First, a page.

I’ve got several big teaching and speaking assignments coming up next month and I’m busy preparing. It’s the work I love the most, but it’s still a lot of work. This week in my mussar practice (www.rivertonmussar.org), we’re learning about truth, and the maxim for the week isn’t making my work any easier: “Do not allow anything to pass your lips that you are not certain is completely true.” If we have to watch out for what passes our lips in general, how much more watchful do we have to be when we’re handling the Word of God? That’s probably why Ya’akov instructs us, “Not many of you should become teachers, my brothers, since you know that we will be judged more severely” (James 3:1 CJB).
For teachers, the charge to limit ourselves to what is “completely true” should make us tremble.
Preparing a message that fits that description takes work in three dimensions. For our words to be true in the truest sense, to come across in 3D, they have to reflect all three, so I’m asking myself:
- Are my words true to the words of Scripture?
It takes effort and discipline to accurately interpret the text. If I’m going to be true to Scripture I can’t read it with my message or my opinions already set and just use its words to prove or illustrate what I already had in mind. I have to enter the thought-world of Scripture and let its words shape my understanding.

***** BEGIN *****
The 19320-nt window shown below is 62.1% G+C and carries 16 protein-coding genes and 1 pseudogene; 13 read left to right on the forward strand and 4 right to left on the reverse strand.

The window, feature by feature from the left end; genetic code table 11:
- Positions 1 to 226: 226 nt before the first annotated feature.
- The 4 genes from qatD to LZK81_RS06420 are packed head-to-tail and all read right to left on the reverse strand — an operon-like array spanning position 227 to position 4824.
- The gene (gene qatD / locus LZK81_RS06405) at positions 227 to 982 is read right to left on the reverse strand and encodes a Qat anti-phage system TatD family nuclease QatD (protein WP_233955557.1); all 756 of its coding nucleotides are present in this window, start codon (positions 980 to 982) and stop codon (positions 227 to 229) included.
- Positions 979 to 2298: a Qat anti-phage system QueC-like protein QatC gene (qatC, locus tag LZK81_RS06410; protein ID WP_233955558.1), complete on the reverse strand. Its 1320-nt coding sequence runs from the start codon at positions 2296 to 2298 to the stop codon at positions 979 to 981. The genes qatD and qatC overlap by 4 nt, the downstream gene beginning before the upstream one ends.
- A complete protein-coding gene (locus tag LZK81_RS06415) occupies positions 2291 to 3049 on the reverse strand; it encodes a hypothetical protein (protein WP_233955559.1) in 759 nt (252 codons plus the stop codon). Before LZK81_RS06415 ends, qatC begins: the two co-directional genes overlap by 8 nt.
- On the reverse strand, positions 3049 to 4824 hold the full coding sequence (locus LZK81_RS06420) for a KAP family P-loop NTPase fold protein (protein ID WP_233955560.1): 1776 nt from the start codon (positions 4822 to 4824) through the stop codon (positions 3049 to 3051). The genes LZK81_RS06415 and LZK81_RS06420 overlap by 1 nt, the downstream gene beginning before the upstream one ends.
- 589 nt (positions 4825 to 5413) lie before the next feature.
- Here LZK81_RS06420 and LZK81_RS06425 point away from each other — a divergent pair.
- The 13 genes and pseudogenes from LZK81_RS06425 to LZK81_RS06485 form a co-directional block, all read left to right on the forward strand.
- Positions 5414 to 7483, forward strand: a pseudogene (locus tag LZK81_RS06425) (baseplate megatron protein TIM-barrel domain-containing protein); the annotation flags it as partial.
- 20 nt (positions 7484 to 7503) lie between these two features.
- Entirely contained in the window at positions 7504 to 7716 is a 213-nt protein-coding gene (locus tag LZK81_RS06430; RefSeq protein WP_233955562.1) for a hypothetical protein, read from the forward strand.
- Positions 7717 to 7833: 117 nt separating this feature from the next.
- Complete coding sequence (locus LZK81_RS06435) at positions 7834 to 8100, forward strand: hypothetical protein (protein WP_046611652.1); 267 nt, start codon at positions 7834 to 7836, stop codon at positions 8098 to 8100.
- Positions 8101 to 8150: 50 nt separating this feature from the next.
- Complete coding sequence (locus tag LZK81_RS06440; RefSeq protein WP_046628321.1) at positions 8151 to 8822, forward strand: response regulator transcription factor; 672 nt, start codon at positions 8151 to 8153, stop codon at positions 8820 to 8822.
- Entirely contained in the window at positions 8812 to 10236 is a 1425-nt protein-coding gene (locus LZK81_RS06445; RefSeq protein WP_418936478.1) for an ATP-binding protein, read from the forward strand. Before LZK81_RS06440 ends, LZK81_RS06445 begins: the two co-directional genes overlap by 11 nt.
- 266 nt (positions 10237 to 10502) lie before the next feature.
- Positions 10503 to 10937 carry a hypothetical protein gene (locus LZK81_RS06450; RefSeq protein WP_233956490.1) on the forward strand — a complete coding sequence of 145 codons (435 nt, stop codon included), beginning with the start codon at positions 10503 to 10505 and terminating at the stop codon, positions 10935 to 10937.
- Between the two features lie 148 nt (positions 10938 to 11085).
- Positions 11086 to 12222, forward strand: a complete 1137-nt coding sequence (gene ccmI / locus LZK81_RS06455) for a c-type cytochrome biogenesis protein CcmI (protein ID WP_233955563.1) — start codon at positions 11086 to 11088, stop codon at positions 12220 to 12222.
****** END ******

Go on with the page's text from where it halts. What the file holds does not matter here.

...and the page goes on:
- Are my words true to the perspective of Scripture on life here and now?
Interpretation requires hard work with the text, but it’s not a matter of just analyzing the text, understanding its setting and original message, and stopping there. The second dimension of truth is bearing the ancient message into the realities of life here and now. Biblical truth is never just theoretical, but always works out on the ground.
- Are my words true to the way I actually live?
But even if my message accurately captures the original message and makes it up-to-date and relevant, I have to ask if I believe it enough to be doing it myself. If I preach something I don’t do, it’s not completely true. I shouldn’t allow it to “pass my lips” until I’ve taken it to heart for myself.
When I take this kind of responsibility for my message it has a chance to pop off the bema in 3-D, surround the listeners with its reality, and draw them in.
I’ve applied these three dimensions to those who teach scripture, but God tells all Israel, “Keep these words that I am commanding you today in your heart. Recite them to your children and talk about them when you are at home and when you are away, when you lie down and when you rise up” (Deut. 6:6–7). And Yeshua assigns every one of his followers to be a witness and bear his word. So the challenge of portraying truth in 3-D applies to us all.